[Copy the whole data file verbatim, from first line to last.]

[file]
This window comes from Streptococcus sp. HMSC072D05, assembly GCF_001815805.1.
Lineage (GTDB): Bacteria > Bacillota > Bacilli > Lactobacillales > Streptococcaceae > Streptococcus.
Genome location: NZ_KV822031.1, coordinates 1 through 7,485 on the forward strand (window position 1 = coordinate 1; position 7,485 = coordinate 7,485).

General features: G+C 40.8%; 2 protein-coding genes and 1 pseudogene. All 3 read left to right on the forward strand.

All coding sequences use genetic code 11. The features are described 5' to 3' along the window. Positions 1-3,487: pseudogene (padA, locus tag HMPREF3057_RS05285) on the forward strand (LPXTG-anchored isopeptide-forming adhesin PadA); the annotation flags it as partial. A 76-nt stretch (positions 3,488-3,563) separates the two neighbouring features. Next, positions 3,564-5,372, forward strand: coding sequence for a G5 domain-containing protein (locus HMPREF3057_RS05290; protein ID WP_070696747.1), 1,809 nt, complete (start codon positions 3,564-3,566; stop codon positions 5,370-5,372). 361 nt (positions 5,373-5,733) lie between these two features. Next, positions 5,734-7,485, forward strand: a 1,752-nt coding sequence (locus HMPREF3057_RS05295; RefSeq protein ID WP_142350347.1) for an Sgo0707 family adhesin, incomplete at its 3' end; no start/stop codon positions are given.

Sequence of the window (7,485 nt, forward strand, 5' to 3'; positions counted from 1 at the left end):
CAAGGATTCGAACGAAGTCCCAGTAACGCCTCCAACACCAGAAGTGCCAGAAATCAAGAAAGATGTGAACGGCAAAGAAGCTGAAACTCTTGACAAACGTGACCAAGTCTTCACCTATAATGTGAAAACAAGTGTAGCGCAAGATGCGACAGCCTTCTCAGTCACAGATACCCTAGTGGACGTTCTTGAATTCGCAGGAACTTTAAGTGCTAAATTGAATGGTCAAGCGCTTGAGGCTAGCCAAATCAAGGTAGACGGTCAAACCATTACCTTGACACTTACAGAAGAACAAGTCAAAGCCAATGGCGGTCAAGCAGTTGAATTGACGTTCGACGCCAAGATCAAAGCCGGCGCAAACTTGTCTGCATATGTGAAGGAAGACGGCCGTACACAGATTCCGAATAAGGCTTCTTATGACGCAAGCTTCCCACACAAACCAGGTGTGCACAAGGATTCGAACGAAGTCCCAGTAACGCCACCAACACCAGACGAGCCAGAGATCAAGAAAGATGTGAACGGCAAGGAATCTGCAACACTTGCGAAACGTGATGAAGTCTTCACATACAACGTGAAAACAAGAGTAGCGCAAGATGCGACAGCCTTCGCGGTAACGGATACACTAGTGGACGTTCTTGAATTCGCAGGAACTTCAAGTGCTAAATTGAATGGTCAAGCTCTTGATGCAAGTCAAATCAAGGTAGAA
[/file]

This window comes from Streptococcus sp. HMSC072D05, assembly GCF_001815805.1.
Lineage (GTDB): Bacteria > Bacillota > Bacilli > Lactobacillales > Streptococcaceae > Streptococcus.
Genome location: NZ_KV822031.1, coordinates 1 through 7,485 on the forward strand (window position 1 = coordinate 1; position 7,485 = coordinate 7,485).

General features: G+C 40.8%; 2 protein-coding genes and 1 pseudogene. All 3 read left to right on the forward strand.

All coding sequences use genetic code 11. The features are described 5' to 3' along the window. Positions 1-3,487: pseudogene (padA, locus tag HMPREF3057_RS05285) on the forward strand (LPXTG-anchored isopeptide-forming adhesin PadA); the annotation flags it as partial. A 76-nt stretch (positions 3,488-3,563) separates the two neighbouring features. Next, positions 3,564-5,372, forward strand: coding sequence for a G5 domain-containing protein (locus HMPREF3057_RS05290; protein ID WP_070696747.1), 1,809 nt, complete (start codon positions 3,564-3,566; stop codon positions 5,370-5,372). 361 nt (positions 5,373-5,733) lie between these two features. Next, positions 5,734-7,485, forward strand: a 1,752-nt coding sequence (locus HMPREF3057_RS05295; RefSeq protein ID WP_142350347.1) for an Sgo0707 family adhesin, incomplete at its 3' end; no start/stop codon positions are given.

Sequence of the window (7,485 nt, forward strand, 5' to 3'; positions counted from 1 at the left end):
CAAGGATTCGAACGAAGTCCCAGTAACGCCTCCAACACCAGAAGTGCCAGAAATCAAGAAAGATGTGAACGGCAAAGAAGCTGAAACTCTTGACAAACGTGACCAAGTCTTCACCTATAATGTGAAAACAAGTGTAGCGCAAGATGCGACAGCCTTCTCAGTCACAGATACCCTAGTGGACGTTCTTGAATTCGCAGGAACTTTAAGTGCTAAATTGAATGGTCAAGCGCTTGAGGCTAGCCAAATCAAGGTAGACGGTCAAACCATTACCTTGACACTTACAGAAGAACAAGTCAAAGCCAATGGCGGTCAAGCAGTTGAATTGACGTTCGACGCCAAGATCAAAGCCGGCGCAAACTTGTCTGCATATGTGAAGGAAGACGGCCGTACACAGATTCCGAATAAGGCTTCTTATGACGCAAGCTTCCCACACAAACCAGGTGTGCACAAGGATTCGAACGAAGTCCCAGTAACGCCACCAACACCAGACGAGCCAGAGATCAAGAAAGATGTGAACGGCAAGGAATCTGCAACACTTGCGAAACGTGATGAAGTCTTCACATACAACGTGAAAACAAGAGTAGCGCAAGATGCGACAGCCTTCGCGGTAACGGATACACTAGTGGACGTTCTTGAATTCGCAGGAACTTCAAGTGCTAAATTGAATGGTCAAGCTCTTGATGCAAGTCAAATCAAGGTAGAA